Sony is rumored to be working on a full frame curved sensor. There are two patents filed before describing a full frame curved sensor and a 35mm f/1.8 lens designed for this sensor.
According to recent rumors, the upcoming Sony RX2 will be the world’s first consumer camera with a curved image sensor and feature a fixed 35mm f/1.8 lens.
This rumor shows that the rumored curved sensor technology is expected to become available in near future with the RX2 camera.
Sony Full Frame Curved Sensor Tech Rumors
Nikkei Japan has reported that Sony has developed a curved sensor that doubles the sensor sensitivity. Also VLSI Symposia tipsheet explains how the curved sensor tech works. See below.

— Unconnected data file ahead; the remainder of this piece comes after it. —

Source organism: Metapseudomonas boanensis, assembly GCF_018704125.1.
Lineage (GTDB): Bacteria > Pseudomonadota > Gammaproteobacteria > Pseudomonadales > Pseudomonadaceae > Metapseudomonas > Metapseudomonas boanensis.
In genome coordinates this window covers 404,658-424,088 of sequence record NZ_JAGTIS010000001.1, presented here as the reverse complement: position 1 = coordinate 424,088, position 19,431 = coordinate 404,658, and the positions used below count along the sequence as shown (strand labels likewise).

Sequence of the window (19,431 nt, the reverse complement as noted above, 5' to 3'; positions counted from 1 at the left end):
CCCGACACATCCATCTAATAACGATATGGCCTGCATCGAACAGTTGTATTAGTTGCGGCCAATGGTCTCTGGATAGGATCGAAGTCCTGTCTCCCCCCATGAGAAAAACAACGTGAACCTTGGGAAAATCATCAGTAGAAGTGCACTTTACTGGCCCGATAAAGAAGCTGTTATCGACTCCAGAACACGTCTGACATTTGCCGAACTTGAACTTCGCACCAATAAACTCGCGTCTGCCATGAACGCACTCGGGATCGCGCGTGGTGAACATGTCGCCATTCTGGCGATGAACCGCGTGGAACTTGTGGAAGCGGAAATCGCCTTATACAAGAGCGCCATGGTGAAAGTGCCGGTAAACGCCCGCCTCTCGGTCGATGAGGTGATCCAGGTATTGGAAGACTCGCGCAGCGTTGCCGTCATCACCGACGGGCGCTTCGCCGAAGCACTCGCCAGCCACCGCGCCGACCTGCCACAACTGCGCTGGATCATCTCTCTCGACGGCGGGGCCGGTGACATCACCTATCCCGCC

“Curved CMOS Image System: When light transmitted by a lens strikes a perpendicular target such as a CMOS image sensor, it forms a circle of light called an image circle. It’s difficult for a flat (planar) CMOS image sensor to deliver high image sensitivity at high resolution (highly scaled pixel pitch) because of the fundamental physical limit known as quantum efficiency. To break through that physical limit and to achieve higher sensitivity anywhere within the image circle at higher resolution, Sony built and will describe an imaging system that comprises a hemispherically curved, back-illuminated CMOS image sensor (BIS) and integrated lens. It doubles the sensitivity at the edge of the image circle while increasing sensitivity at its center by a factor of 1.4, with a 5x reduction of dark current (Jd) compared to a planar BIS. Moreover, a common problem known as lens field curvature aberration (Afc) is mitigated by the curved sensor itself, and so the curved BIS enables higher system sensitivity with a brighter lens with a smaller F number (Fn) than is possible with a planar BIS. In addition, by controlling the tensile stress of the BIS chip to produce a curved shape in the first place, the energy band-gap (Eg) is widened and a lower Jd is achieved. (Paper T2.1, “A Novel Curved CMOS Image Sensor Integrated with Imaging System,” K. Itonaga et al., Sony)“